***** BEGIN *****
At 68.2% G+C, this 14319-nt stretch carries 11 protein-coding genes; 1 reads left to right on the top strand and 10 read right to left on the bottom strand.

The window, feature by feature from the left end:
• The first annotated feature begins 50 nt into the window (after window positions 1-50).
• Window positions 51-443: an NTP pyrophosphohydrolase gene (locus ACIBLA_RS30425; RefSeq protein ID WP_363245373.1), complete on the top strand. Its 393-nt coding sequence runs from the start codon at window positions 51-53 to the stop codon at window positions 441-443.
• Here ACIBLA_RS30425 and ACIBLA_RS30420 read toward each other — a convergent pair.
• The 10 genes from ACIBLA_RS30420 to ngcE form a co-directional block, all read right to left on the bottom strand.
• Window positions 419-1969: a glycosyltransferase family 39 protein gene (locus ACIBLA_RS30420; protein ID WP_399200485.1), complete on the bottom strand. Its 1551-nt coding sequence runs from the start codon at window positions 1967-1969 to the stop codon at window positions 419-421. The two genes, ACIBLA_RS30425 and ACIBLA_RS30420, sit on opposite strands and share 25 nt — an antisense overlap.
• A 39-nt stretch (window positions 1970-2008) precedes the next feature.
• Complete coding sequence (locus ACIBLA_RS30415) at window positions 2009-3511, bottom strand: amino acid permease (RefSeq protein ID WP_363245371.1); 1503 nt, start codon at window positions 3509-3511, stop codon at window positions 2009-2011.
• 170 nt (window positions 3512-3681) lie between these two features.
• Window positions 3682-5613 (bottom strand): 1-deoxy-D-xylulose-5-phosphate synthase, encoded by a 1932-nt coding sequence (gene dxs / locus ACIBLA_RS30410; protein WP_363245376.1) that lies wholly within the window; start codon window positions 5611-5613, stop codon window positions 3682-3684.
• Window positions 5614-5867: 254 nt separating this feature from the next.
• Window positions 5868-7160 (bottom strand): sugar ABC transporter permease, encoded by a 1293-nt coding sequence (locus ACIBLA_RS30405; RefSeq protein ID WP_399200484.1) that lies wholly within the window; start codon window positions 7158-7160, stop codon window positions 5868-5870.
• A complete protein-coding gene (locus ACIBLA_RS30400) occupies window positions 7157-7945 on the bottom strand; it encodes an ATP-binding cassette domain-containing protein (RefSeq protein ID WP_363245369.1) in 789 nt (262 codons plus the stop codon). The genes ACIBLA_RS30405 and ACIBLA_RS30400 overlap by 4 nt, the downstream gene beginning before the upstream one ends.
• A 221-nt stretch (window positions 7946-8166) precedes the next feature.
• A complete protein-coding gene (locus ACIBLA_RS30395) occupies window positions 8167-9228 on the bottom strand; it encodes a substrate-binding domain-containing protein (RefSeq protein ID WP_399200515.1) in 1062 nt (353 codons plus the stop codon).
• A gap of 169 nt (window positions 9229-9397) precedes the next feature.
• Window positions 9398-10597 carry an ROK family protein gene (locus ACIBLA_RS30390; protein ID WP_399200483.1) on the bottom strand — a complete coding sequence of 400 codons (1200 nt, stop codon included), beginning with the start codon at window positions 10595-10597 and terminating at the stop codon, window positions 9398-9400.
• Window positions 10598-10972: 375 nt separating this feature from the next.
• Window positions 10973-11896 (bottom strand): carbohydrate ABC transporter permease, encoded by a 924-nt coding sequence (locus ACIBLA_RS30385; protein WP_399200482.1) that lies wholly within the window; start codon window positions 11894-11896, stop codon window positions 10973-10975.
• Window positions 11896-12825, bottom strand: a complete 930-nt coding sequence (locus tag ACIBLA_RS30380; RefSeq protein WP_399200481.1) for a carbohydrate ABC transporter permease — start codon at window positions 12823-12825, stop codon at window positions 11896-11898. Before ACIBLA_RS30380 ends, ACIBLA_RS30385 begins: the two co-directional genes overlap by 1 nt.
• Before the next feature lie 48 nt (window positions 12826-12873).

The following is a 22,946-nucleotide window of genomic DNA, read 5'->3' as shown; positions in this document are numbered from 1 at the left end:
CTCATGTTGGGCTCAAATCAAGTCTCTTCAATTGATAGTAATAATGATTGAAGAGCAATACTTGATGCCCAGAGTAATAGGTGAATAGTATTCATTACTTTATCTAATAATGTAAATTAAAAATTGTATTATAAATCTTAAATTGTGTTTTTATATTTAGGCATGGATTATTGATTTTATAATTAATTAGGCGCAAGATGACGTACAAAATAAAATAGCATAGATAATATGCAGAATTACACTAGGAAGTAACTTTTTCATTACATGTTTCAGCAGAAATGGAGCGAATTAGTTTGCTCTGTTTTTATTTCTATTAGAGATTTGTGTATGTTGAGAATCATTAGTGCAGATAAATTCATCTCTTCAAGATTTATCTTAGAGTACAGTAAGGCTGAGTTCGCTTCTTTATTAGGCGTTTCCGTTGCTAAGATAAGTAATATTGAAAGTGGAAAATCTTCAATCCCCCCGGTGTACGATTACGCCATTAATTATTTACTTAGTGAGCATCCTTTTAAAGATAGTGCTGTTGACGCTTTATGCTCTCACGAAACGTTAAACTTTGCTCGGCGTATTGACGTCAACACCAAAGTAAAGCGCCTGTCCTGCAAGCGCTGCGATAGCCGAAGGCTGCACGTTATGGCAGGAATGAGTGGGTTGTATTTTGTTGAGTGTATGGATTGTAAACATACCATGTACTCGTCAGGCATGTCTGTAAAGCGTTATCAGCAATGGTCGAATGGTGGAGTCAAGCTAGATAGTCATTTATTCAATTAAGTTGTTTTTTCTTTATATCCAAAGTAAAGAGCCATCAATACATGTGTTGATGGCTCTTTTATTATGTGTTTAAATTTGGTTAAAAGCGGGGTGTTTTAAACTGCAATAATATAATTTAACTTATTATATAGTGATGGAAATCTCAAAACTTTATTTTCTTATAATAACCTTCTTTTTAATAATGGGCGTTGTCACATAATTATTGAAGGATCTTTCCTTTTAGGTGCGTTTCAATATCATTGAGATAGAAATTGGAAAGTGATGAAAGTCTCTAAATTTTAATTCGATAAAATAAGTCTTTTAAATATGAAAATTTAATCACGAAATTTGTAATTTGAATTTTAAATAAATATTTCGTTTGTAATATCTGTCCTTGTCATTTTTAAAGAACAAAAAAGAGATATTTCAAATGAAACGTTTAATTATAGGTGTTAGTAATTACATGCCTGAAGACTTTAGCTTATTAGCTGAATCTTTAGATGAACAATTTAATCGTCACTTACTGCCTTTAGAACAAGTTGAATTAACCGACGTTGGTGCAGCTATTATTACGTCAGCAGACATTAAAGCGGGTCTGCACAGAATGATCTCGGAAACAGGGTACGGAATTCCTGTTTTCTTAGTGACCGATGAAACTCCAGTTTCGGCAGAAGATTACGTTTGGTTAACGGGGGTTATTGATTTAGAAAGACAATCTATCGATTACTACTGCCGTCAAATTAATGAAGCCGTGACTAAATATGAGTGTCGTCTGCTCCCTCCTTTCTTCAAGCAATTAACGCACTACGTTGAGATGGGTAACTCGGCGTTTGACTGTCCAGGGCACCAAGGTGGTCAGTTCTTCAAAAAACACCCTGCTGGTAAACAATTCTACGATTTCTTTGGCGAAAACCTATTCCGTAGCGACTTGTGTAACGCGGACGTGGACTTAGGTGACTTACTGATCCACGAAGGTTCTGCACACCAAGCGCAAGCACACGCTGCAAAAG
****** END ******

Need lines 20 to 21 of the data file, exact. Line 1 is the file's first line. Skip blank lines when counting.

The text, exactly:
• Window positions 10973-11896 (bottom strand): carbohydrate ABC transporter permease, encoded by a 924-nt coding sequence (locus ACIBLA_RS30385; protein WP_399200482.1) that lies wholly within the window; start codon window positions 11894-11896, stop codon window positions 10973-10975.
• Window positions 11896-12825, bottom strand: a complete 930-nt coding sequence (locus tag ACIBLA_RS30380; RefSeq protein WP_399200481.1) for a carbohydrate ABC transporter permease — start codon at window positions 12823-12825, stop codon at window positions 11896-11898. Before ACIBLA_RS30380 ends, ACIBLA_RS30385 begins: the two co-directional genes overlap by 1 nt.